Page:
Truth be told, needles are scary. According to a survey conducted by Target, nearly 45 million Americans are afraid of needles. If you type “I have a fear of needles” into Google, you will be flooded with more than 10 million search results. Patients are desperately looking to find ways to overcome their needle phobia, and phlebotomists can help by making them feel comfortable – which starts with the chair in which they sit.
An Odd History
Patient comfort hasn’t always been a priority. Centuries ago, you could get your blood drawn by the barber. Barbers who offered the service advertised via barber poles. The color red meant blood, white was bandages and blue represented blood that hadn’t left the body. Over time, drawing blood moved out of the barbershop into traditional medical practices, but that didn’t mean the end of odd procedures.
Leeches became popular at the turn of the 18th century. They would be attached to patients, and often remain attached until the patients passed out. The practice eventually faded, though leeches are making a comeback in a handful of trauma units across the country. Leeches have a natural anesthetic in their saliva, so they are used to aid patients after plastic surgery. This procedure was performed on a patient in Baltimore when plastic surgery was needed to repair his amputated toes. Holistic clinics are also providing leech therapy (hirudotherapy) for a number of different treatments.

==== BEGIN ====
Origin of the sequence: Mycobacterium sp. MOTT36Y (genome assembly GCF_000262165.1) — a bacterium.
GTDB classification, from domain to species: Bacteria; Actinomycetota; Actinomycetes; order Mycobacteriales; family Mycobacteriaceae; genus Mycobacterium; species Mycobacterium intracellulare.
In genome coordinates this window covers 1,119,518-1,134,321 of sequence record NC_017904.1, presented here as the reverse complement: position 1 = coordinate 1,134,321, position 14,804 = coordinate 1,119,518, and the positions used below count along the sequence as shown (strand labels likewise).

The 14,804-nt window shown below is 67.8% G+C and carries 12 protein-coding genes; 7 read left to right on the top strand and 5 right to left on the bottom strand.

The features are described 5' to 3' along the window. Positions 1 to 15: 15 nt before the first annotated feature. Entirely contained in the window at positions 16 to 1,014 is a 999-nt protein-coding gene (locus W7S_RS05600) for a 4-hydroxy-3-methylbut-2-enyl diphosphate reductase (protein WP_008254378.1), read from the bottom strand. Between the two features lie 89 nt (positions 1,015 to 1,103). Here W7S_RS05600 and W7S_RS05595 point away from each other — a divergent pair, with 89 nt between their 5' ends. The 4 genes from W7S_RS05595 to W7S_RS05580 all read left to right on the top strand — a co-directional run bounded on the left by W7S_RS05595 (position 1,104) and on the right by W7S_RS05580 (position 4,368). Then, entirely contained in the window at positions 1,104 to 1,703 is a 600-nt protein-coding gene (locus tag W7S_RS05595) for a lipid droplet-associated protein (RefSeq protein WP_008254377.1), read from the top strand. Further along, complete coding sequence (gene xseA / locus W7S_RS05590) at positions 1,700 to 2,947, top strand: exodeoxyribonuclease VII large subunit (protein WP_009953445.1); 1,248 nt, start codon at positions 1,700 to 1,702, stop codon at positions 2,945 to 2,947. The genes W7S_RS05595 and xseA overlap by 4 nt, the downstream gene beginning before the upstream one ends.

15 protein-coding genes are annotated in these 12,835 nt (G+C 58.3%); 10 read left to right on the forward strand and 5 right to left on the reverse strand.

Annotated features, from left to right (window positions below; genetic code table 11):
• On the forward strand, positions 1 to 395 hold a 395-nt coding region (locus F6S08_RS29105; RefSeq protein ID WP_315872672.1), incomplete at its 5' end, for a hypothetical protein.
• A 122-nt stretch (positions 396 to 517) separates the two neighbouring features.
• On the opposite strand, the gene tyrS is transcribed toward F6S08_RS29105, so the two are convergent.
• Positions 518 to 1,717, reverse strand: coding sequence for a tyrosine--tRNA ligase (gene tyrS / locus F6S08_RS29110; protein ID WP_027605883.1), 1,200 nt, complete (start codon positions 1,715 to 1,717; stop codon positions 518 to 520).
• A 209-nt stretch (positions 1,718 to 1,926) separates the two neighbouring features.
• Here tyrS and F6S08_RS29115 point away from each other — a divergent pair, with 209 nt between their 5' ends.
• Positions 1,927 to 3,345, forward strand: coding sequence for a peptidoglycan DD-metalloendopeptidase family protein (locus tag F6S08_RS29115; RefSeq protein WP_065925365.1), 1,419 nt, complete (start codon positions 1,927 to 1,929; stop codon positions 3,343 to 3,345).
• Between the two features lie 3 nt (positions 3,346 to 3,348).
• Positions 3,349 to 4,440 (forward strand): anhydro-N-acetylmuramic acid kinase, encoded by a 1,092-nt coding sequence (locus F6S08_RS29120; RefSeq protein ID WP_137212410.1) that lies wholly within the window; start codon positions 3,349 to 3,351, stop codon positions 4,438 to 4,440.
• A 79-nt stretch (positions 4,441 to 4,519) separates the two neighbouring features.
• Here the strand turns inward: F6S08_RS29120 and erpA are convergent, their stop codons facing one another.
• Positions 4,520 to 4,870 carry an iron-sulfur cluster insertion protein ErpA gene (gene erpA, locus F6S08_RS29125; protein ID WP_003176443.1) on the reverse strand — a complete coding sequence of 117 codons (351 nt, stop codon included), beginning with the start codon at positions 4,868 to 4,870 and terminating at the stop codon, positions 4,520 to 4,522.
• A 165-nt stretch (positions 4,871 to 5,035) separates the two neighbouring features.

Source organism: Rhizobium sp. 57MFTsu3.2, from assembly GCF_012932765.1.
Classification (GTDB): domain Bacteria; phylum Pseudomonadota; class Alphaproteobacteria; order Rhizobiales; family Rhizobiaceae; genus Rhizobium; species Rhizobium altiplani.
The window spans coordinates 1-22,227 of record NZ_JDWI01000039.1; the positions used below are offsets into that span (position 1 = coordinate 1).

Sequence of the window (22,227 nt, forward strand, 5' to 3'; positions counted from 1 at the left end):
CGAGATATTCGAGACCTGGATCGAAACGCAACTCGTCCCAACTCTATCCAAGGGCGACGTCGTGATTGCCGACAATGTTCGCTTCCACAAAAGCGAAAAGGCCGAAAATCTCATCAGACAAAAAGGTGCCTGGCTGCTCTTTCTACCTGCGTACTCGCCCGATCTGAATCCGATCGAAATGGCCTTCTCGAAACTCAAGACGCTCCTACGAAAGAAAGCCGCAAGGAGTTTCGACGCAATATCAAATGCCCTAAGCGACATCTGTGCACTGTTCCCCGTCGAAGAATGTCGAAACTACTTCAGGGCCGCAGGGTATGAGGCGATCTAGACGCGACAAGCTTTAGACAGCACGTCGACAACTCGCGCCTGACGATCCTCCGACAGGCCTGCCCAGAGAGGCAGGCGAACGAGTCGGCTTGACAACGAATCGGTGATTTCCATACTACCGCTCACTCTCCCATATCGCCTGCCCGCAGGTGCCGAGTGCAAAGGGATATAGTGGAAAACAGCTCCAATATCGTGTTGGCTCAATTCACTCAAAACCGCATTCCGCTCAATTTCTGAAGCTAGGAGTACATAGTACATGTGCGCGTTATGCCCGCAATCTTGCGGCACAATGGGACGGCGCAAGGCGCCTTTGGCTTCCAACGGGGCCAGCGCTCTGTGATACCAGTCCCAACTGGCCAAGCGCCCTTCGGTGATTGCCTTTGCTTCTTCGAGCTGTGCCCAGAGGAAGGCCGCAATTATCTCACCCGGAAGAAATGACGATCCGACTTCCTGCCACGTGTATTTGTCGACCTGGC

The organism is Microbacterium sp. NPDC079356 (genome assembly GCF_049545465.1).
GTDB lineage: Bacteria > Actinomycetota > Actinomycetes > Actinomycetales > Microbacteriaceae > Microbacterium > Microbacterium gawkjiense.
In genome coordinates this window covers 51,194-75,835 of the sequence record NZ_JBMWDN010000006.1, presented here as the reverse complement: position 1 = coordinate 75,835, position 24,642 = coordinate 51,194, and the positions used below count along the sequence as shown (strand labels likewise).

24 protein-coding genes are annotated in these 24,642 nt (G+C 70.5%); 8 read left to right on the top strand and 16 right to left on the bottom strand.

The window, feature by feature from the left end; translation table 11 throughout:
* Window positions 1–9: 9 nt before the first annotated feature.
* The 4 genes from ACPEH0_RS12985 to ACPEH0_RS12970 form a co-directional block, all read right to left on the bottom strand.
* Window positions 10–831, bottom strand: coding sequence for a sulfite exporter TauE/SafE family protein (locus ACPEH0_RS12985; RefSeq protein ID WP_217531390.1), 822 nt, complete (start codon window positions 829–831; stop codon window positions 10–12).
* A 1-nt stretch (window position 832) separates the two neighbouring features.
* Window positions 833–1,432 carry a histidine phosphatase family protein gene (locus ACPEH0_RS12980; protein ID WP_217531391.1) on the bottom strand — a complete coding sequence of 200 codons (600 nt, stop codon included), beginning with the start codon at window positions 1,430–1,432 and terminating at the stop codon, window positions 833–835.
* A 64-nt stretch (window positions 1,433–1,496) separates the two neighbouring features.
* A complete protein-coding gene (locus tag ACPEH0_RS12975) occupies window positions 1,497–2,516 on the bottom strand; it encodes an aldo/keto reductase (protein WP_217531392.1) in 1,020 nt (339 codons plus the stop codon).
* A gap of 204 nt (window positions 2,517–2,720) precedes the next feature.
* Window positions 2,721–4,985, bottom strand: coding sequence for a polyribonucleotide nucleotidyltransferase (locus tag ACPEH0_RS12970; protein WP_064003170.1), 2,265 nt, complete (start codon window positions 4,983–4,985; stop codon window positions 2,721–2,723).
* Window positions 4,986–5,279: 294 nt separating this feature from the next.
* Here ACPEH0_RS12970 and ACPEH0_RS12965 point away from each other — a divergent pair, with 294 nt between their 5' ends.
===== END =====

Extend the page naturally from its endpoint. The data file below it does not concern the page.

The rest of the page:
Another method was scarification and cupping. Glass cups were heated and placed on the skin. Skin and blood would be sucked up into the cups, which created a blister. The clinician would then draw blood from the newly formed pressure point. Like leech therapy, cupping has also experienced an unexpected resurgence, as it has been a major talking point in the 2016 Olympic games. Michael Phelps, the most decorated Olympian in history, hit the pool in Rio with purple dots all over his shoulder, which put a spotlight on cupping once again.
Looking back, many of the standard procedures physicians performed were quite scary, and customer comfort was secondary at best. Thankfully, modern medicine has come a long way. Now phlebotomists go to tech school, not barber school. More importantly, patient comfort counts.
Customer Comfort Gets A Lift
How patients feel is now a high priority for phlebotomists. Many training programs incorporate stress management and communication strategies into the curriculum.
Comfort is especially important for young patients. Bariatric chairs let parents sit with their little ones and comfort them during the procedure. Some clinics also cover kid-sized chair arms with fun designs, such as gumballs or animals, to put young patients at ease.
Custom Comfort Medtek (CCM), a leading manufacturer of phlebotomy chairs, has led the way by designing chairs with the patient and phlebotomist in mind.
“Both the patient and the caregiver should feel comfortable,” said Gary Newton, CCM Plant Manager. “You don’t want the patient to feel like they will fall on their face. They have to feel stable. On the other hand, we recognize the caregiver has to be able to maneuver around the chair, so we also make sure our designs assist caregivers, not burden them.”